Should I get help from Disability Support Services?

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Joined: 9 Apr 2008
Age: 30
Gender: Female
Posts: 1,556

29 Jan 2012, 7:11 pm

Here's the problem:
I'm in entry level Russian at my university. I am having no problems at all with the language itself (I speak two languages fluently and one intermediately, so Russian is my 4th). The problem is the cursive writing, which is VERY difficult for me to write. It literally takes minutes to write a word legibly.

We have to do all our tests and homework in written Russian cursive. I don't even know how to write in Latin alphabet cursive...

The thing is I don't want to go around it and just always type, I do want to try getting it down. The thing is, I think I might need extra time for tests and stuff like that. Do you guys think I should go to Disability Support Services at my university? Is it likely they will accommodate me? Has anyone else done similar due to their handwriting? Diagnosis is aspergers. Do most universities accommodate for it?

One other thing is that I know DSS at my university sucks, since my ex had to deal with them a ton.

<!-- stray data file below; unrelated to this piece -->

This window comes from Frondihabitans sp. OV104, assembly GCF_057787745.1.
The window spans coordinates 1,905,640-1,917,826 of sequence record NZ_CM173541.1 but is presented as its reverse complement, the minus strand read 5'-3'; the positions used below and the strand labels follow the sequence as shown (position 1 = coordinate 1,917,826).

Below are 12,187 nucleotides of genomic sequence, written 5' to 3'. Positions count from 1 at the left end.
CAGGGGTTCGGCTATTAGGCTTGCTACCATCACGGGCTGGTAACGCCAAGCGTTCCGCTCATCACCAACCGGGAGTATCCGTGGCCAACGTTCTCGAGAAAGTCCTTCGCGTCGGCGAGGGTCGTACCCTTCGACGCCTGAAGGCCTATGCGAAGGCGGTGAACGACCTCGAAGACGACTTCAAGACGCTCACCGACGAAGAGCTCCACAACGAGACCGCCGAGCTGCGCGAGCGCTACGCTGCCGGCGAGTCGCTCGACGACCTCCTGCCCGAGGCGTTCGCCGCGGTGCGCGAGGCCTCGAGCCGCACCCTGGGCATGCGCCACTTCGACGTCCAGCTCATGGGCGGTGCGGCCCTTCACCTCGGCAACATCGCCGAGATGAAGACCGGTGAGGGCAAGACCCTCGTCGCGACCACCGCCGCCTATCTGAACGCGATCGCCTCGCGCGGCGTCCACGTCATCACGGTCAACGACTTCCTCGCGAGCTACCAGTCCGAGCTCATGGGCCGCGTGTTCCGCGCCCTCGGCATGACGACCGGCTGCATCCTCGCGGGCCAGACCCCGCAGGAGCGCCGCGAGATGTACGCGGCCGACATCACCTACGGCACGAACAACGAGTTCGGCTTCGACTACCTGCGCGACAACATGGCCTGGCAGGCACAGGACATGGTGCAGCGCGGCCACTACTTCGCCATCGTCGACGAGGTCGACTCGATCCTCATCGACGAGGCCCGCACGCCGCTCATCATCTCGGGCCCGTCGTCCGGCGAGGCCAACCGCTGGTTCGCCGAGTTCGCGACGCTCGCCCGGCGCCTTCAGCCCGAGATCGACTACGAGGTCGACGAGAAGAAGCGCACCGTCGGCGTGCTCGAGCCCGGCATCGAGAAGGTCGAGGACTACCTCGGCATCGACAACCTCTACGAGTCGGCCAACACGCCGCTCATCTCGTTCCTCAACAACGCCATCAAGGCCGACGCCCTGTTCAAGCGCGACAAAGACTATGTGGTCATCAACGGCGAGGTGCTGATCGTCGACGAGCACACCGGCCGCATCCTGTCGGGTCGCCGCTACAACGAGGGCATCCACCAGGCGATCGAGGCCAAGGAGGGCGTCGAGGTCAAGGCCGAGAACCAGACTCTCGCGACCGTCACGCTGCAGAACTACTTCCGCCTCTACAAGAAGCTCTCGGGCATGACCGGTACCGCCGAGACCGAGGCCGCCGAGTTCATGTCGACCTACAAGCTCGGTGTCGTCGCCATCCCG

Emu Egg
Emu Egg

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Joined: 17 Jan 2012
Gender: Female
Posts: 6

30 Jan 2012, 3:55 pm

Yes, go talk to them! If you have documented your AS and have trouble with handwriting, you should be able to get accommodations for that - extra time and/or using a computer. But what's wrong with using a computer? In "real life" no one is required to hand write anything, except maybe to sign a legal document!


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Joined: 2 Sep 2009
Age: 28
Gender: Female
Posts: 1,777
Location: Southeast US

03 Feb 2012, 12:24 am

Yes, you should definitely go talk to them. They will probably suggest using a computer, but extra time instead shouldn't be a hard accommodation to get.

I don't have trouble with writing legibly, but I do have a hard time writing under time constraint. I've never been able to write when holding a pencil the "correct" way, and the way I hold it causes me to get muscle cramps in my hand/arm/shoulders pretty fast.

After a time, you may find that having is not so pleasing a thing, after all, as wanting. It is not logical, but it is often true.